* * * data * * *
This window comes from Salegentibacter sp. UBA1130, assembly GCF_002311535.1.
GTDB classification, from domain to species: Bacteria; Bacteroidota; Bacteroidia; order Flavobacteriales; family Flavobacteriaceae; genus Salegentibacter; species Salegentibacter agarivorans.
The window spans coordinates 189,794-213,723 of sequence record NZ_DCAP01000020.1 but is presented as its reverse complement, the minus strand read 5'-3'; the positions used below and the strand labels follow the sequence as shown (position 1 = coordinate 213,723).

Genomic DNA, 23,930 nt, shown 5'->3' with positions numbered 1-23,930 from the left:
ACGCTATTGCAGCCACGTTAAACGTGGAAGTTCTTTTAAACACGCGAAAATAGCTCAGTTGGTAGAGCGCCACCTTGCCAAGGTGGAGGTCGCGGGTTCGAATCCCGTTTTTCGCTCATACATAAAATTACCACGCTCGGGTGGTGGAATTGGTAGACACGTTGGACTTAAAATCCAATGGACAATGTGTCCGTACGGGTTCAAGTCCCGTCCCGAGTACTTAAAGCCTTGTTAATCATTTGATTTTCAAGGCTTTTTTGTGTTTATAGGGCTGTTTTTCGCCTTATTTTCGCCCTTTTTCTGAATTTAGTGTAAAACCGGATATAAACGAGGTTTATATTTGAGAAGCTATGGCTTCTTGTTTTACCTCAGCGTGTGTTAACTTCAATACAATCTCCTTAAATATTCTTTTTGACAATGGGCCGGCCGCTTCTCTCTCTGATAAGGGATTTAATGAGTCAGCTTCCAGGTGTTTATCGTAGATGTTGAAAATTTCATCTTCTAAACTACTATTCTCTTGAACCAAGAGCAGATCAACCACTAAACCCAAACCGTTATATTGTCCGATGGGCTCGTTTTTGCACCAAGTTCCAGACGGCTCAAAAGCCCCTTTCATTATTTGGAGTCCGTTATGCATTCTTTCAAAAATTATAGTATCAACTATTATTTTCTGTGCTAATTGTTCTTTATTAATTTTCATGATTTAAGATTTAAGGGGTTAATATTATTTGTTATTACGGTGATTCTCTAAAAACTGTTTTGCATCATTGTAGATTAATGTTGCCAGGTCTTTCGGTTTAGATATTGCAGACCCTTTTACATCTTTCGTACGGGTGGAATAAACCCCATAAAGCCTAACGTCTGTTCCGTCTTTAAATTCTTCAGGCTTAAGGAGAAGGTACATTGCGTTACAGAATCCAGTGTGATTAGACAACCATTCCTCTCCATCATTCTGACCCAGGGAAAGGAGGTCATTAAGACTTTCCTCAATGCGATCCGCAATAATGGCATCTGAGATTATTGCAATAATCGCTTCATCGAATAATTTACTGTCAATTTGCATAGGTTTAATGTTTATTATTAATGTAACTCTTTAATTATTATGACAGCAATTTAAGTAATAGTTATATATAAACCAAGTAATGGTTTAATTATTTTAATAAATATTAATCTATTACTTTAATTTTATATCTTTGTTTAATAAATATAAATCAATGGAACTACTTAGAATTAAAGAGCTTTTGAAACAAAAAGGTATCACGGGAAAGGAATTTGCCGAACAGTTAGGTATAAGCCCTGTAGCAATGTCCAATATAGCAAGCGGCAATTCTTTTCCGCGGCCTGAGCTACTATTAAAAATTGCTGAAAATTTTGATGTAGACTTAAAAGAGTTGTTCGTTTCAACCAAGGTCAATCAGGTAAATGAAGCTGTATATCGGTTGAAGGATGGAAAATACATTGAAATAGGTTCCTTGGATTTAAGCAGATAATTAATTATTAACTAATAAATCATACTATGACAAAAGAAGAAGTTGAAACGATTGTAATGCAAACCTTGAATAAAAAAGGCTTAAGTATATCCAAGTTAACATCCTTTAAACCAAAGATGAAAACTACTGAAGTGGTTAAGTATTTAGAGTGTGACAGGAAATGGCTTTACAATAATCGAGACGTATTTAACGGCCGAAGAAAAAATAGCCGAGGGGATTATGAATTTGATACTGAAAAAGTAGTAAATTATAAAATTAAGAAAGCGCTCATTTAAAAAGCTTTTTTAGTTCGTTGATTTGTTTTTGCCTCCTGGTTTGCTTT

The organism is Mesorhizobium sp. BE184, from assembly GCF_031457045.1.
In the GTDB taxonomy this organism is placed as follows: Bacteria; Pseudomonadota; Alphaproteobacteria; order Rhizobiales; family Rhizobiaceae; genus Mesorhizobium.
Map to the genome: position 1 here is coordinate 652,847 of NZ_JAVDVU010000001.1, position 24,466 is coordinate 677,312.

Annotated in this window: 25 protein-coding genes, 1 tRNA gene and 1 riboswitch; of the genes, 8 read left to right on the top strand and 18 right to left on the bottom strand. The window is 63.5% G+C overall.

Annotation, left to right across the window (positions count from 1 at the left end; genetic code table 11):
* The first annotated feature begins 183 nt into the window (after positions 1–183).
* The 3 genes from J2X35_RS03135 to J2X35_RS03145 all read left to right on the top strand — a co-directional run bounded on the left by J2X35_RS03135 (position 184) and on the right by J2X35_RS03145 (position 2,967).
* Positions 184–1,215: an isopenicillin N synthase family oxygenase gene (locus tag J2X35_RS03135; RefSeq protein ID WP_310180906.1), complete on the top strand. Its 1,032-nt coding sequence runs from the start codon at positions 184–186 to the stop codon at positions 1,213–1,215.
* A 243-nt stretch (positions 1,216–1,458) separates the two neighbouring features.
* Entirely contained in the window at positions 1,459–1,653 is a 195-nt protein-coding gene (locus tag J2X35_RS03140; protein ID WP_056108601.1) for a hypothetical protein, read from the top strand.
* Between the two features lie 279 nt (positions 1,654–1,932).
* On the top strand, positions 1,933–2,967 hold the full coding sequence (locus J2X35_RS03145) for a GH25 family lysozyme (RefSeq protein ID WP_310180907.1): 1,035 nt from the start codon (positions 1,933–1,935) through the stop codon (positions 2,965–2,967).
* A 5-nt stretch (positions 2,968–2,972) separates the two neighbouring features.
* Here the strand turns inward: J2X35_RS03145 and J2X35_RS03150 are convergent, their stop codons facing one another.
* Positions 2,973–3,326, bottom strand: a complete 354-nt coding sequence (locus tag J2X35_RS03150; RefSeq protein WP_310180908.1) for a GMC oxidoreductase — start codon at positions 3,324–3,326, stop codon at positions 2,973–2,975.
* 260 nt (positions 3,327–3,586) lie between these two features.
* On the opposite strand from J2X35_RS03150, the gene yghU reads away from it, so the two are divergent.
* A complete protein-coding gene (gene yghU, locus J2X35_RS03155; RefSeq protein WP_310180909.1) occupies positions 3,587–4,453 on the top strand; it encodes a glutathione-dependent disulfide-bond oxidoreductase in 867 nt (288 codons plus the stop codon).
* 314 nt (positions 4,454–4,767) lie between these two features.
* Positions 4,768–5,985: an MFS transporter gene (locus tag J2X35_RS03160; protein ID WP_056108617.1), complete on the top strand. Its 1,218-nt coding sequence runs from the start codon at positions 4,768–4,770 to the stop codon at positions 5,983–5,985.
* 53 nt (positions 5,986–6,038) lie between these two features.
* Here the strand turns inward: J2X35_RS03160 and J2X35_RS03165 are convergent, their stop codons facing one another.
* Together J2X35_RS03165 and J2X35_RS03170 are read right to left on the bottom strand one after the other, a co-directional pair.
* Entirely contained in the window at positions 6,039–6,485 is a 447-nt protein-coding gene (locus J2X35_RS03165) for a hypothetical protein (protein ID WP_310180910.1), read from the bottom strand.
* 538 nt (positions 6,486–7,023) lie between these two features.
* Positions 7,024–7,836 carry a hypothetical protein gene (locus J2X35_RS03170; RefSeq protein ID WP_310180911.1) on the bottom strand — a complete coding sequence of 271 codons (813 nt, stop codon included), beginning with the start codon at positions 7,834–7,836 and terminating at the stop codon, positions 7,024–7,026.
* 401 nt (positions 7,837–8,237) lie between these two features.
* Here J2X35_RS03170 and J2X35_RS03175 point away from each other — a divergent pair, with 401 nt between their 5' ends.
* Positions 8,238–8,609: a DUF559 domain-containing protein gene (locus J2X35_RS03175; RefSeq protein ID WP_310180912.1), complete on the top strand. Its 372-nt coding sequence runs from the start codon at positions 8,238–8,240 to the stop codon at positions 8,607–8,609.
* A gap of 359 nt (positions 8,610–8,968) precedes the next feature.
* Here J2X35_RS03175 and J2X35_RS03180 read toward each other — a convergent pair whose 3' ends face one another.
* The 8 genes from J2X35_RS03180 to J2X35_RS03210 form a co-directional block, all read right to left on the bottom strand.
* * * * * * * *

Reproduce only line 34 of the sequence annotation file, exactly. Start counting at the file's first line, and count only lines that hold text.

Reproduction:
* Positions 8,238–8,609: a DUF559 domain-containing protein gene (locus J2X35_RS03175; RefSeq protein ID WP_310180912.1), complete on the top strand. Its 372-nt coding sequence runs from the start codon at positions 8,238–8,240 to the stop codon at positions 8,607–8,609.